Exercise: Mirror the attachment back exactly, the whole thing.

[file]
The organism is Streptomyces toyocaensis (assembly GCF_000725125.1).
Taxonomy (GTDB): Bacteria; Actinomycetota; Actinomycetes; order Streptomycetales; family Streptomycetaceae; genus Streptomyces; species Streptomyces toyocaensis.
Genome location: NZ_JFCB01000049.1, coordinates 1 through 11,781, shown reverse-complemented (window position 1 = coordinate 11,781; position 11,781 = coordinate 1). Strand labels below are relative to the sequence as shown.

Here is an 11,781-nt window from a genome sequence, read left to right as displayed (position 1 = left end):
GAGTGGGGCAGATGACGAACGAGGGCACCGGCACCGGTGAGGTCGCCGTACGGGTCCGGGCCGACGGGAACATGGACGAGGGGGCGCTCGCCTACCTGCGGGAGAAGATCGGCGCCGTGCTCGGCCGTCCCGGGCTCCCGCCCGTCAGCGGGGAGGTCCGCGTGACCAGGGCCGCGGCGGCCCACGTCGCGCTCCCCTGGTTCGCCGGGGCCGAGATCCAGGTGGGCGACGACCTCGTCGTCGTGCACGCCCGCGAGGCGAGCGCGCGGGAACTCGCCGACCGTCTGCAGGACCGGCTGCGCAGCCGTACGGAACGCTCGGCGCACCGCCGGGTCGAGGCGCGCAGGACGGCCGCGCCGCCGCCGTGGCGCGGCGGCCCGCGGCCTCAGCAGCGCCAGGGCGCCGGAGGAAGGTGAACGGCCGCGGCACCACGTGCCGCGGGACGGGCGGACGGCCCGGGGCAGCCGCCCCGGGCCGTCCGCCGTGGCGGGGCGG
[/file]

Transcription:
The organism is Streptomyces toyocaensis (assembly GCF_000725125.1).
Taxonomy (GTDB): Bacteria; Actinomycetota; Actinomycetes; order Streptomycetales; family Streptomycetaceae; genus Streptomyces; species Streptomyces toyocaensis.
Genome location: NZ_JFCB01000049.1, coordinates 1 through 11,781, shown reverse-complemented (window position 1 = coordinate 11,781; position 11,781 = coordinate 1). Strand labels below are relative to the sequence as shown.

Here is an 11,781-nt window from a genome sequence, read left to right as displayed (position 1 = left end):
GAGTGGGGCAGATGACGAACGAGGGCACCGGCACCGGTGAGGTCGCCGTACGGGTCCGGGCCGACGGGAACATGGACGAGGGGGCGCTCGCCTACCTGCGGGAGAAGATCGGCGCCGTGCTCGGCCGTCCCGGGCTCCCGCCCGTCAGCGGGGAGGTCCGCGTGACCAGGGCCGCGGCGGCCCACGTCGCGCTCCCCTGGTTCGCCGGGGCCGAGATCCAGGTGGGCGACGACCTCGTCGTCGTGCACGCCCGCGAGGCGAGCGCGCGGGAACTCGCCGACCGTCTGCAGGACCGGCTGCGCAGCCGTACGGAACGCTCGGCGCACCGCCGGGTCGAGGCGCGCAGGACGGCCGCGCCGCCGCCGTGGCGCGGCGGCCCGCGGCCTCAGCAGCGCCAGGGCGCCGGAGGAAGGTGAACGGCCGCGGCACCACGTGCCGCGGGACGGGCGGACGGCCCGGGGCAGCCGCCCCGGGCCGTCCGCCGTGGCGGGGCGG